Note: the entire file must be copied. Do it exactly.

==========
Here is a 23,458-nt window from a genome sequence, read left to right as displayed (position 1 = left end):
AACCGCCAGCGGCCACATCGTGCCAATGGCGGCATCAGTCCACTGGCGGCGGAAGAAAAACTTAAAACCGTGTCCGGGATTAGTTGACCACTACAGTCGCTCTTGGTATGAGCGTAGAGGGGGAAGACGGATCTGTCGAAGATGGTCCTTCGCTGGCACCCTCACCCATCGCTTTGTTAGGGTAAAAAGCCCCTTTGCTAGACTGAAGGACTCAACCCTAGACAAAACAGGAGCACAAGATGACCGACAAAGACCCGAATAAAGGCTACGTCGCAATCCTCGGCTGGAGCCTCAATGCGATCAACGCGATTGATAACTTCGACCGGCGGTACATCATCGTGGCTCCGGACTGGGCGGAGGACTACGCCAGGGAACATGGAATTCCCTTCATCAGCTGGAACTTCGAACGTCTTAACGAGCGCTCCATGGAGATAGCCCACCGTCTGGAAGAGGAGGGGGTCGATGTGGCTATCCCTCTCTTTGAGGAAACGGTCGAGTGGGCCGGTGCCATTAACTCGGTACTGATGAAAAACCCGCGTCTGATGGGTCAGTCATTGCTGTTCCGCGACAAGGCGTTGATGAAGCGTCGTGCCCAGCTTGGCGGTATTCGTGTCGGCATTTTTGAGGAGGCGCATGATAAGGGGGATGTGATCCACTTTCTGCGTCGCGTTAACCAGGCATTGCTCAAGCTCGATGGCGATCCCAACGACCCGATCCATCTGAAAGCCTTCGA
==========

Here is a 23,458-nt window from a genome sequence, read left to right as displayed (position 1 = left end):
AACCGCCAGCGGCCACATCGTGCCAATGGCGGCATCAGTCCACTGGCGGCGGAAGAAAAACTTAAAACCGTGTCCGGGATTAGTTGACCACTACAGTCGCTCTTGGTATGAGCGTAGAGGGGGAAGACGGATCTGTCGAAGATGGTCCTTCGCTGGCACCCTCACCCATCGCTTTGTTAGGGTAAAAAGCCCCTTTGCTAGACTGAAGGACTCAACCCTAGACAAAACAGGAGCACAAGATGACCGACAAAGACCCGAATAAAGGCTACGTCGCAATCCTCGGCTGGAGCCTCAATGCGATCAACGCGATTGATAACTTCGACCGGCGGTACATCATCGTGGCTCCGGACTGGGCGGAGGACTACGCCAGGGAACATGGAATTCCCTTCATCAGCTGGAACTTCGAACGTCTTAACGAGCGCTCCATGGAGATAGCCCACCGTCTGGAAGAGGAGGGGGTCGATGTGGCTATCCCTCTCTTTGAGGAAACGGTCGAGTGGGCCGGTGCCATTAACTCGGTACTGATGAAAAACCCGCGTCTGATGGGTCAGTCATTGCTGTTCCGCGACAAGGCGTTGATGAAGCGTCGTGCCCAGCTTGGCGGTATTCGTGTCGGCATTTTTGAGGAGGCGCATGATAAGGGGGATGTGATCCACTTTCTGCGTCGCGTTAACCAGGCATTGCTCAAGCTCGATGGCGATCCCAACGACCCGATCCATCTGAAAGCCTTCGA